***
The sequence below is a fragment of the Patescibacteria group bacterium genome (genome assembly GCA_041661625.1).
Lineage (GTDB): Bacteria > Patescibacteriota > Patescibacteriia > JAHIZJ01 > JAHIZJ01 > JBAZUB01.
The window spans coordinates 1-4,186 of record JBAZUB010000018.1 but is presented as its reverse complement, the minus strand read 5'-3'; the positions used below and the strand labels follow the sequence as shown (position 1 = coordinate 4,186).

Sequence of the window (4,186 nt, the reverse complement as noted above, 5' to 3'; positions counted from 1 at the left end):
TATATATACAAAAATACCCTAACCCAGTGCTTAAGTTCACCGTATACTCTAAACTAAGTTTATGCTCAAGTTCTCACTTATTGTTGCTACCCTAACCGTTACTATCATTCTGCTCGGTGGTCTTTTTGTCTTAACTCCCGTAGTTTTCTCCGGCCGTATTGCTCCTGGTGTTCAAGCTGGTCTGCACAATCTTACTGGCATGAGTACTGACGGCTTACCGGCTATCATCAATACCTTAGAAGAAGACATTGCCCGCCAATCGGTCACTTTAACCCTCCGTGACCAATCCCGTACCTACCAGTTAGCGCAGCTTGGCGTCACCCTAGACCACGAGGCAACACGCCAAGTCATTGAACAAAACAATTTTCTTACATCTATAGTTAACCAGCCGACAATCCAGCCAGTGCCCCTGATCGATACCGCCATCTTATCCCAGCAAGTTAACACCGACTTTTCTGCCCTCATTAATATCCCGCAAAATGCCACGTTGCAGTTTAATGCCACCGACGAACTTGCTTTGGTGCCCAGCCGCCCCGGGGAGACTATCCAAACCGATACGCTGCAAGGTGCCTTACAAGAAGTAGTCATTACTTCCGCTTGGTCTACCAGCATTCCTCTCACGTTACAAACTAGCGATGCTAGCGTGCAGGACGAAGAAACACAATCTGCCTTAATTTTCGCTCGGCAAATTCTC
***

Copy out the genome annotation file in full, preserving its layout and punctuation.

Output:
The sequence below is a fragment of the Patescibacteria group bacterium genome (genome assembly GCA_041661625.1).
Lineage (GTDB): Bacteria > Patescibacteriota > Patescibacteriia > JAHIZJ01 > JAHIZJ01 > JBAZUB01.
The window spans coordinates 1-4,186 of record JBAZUB010000018.1 but is presented as its reverse complement, the minus strand read 5'-3'; the positions used below and the strand labels follow the sequence as shown (position 1 = coordinate 4,186).

Sequence of the window (4,186 nt, the reverse complement as noted above, 5' to 3'; positions counted from 1 at the left end):
TATATATACAAAAATACCCTAACCCAGTGCTTAAGTTCACCGTATACTCTAAACTAAGTTTATGCTCAAGTTCTCACTTATTGTTGCTACCCTAACCGTTACTATCATTCTGCTCGGTGGTCTTTTTGTCTTAACTCCCGTAGTTTTCTCCGGCCGTATTGCTCCTGGTGTTCAAGCTGGTCTGCACAATCTTACTGGCATGAGTACTGACGGCTTACCGGCTATCATCAATACCTTAGAAGAAGACATTGCCCGCCAATCGGTCACTTTAACCCTCCGTGACCAATCCCGTACCTACCAGTTAGCGCAGCTTGGCGTCACCCTAGACCACGAGGCAACACGCCAAGTCATTGAACAAAACAATTTTCTTACATCTATAGTTAACCAGCCGACAATCCAGCCAGTGCCCCTGATCGATACCGCCATCTTATCCCAGCAAGTTAACACCGACTTTTCTGCCCTCATTAATATCCCGCAAAATGCCACGTTGCAGTTTAATGCCACCGACGAACTTGCTTTGGTGCCCAGCCGCCCCGGGGAGACTATCCAAACCGATACGCTGCAAGGTGCCTTACAAGAAGTAGTCATTACTTCCGCTTGGTCTACCAGCATTCCTCTCACGTTACAAACTAGCGATGCTAGCGTGCAGGACGAAGAAACACAATCTGCCTTAATTTTCGCTCGGCAAATTCTC